The new Will Smith weepie The Pursuit of Happyness is a movie begging to be panned. And while I'm certain plenty of critics will be all too happy to oblige, I'm not one of them.
A story of a poor father struggling to get by while caring for his preschool-age son, The Pursuit of Happyness provides the requisite happy ending (if you think that's a spoiler, you need to see more movies) after following its characters through a string of tough situations. Valuable life lessons -- about resiliency and hard work and staying positive -- are imparted. A big Hollywood star plays against type, and a cute kid shares the spotlight. In other words, it's everything a sentimentality-resistant filmgoer is prepped to reject. But it works and not just in a manipulative way.
The film's surprising restraint, spirit of low-key generosity, and sometimes grainy visual textures are probably in part a result of being helmed by a foreign filmmaker (Italian director Gabriele Muccino) making his English-language debut rather than by a studio vet steeped in the pandering principles and easy compromises of Hollywood Oscar bait.
The result is a surprisingly decent film about how hard it can be to survive paycheck to paycheck (that is, if you're fortunate enough to have a paycheck to look forward to), a subject of widespread relevance these days and one that Hollywood movies (or, to be honest, even indies) rarely take seriously.
Apparently based on a true story, the film focuses on the plight of Chris Gardner (Smith), a Navy vet and product of a broken home (in a voiceover, Gardner says he didn't meet his own father until he was 28) who has been financially ravaged by a bad business decision and is struggling to hold his family -- beleaguered wife Linda (Thandie Newton) and son Christopher (Will's real-life son Jaden Smith) -- together.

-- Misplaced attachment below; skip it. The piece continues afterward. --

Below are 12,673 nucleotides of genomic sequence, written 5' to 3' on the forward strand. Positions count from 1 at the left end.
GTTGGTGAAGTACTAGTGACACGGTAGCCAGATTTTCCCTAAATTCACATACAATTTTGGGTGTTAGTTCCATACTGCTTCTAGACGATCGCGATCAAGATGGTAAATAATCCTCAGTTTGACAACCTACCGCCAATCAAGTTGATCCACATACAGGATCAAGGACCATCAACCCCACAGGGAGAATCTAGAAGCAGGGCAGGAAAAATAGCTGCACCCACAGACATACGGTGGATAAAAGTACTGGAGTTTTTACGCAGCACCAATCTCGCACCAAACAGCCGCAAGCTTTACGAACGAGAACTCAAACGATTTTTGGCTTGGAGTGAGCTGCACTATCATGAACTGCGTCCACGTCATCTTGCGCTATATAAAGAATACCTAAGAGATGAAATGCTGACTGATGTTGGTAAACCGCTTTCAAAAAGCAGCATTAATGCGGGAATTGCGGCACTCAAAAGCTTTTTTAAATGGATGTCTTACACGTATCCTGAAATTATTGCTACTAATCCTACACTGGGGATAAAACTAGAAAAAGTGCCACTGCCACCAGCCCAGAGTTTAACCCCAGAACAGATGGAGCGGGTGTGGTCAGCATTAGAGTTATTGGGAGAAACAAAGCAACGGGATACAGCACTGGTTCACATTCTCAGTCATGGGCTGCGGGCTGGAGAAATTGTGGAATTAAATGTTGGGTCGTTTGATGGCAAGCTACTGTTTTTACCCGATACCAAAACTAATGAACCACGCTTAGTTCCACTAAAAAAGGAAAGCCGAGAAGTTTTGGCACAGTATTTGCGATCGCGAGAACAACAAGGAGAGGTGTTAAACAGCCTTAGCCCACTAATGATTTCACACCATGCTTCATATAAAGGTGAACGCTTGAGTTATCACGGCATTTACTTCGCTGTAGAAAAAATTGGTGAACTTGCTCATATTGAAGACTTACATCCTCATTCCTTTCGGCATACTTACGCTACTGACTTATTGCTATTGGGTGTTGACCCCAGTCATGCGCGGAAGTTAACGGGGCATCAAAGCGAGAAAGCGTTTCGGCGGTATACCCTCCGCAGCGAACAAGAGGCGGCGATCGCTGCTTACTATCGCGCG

Gardner -- trying to pay the bills by selling expensive medical equipment he purchased to start his "business" -- is not a product of hip-hop culture but a full-grown adult in circa-1981 San Francisco. Smith plays him as a bit of a fuddy-duddy, his mustache, graying hair, and cheap but dignified suits fitting a man who moves with an awkward determination but absolutely no swagger. The casting of the younger Smith may be a gimmick, but it's one that pays off. There's no fussiness in Jaden's performance. You barely catch the kid acting at all, which fits a character still too young to know how poor he is, to understand how desperate it is to spend the night in a subway-station men's room. That Christopher simply makes the best of whatever situation comes up, from his overcrowded day care to his meager birthday-present haul, feels right.
The Pursuit of Happyness (the distracting misspelling is connected to a key plot point established early in the film) presents financial desperation with affecting but unadorned and untelegraphed details: Linda pouring un-consumed iced tea out of glasses and back into the pitcher after dinner; Gardner and his son talking in a booth at a pizza parlor, leaving the audience to realize (or not) that the table contains a single slice of pizza (for the boy) and two glasses of water; Gardner painting the apartment he's been evicted from in order to buy himself and his son a couple more days with a roof over their heads.
And though The Pursuit of Happyness ends with an audience-pleasing but well-earned burst of sunshine, it may not be the happiness that stays with viewers so much as the difficulty of the pursuit: A boss at Gardner's unpaid Dean Witter internship casually asking to borrow $5 for cab fare soon after the IRS has seized $600 from Gardner's $621 bank account.
And that's the ultimate testament to this better-than-expected movie: In a film culture that rarely acknowledges the financial reality of most potential viewers, much less those who can't afford a trip to the theater, it makes a five-dollar bill more fraught with meaning and peril than any bomb in any action movie.
The Pursuit of Happyness
Opening Friday, December 15th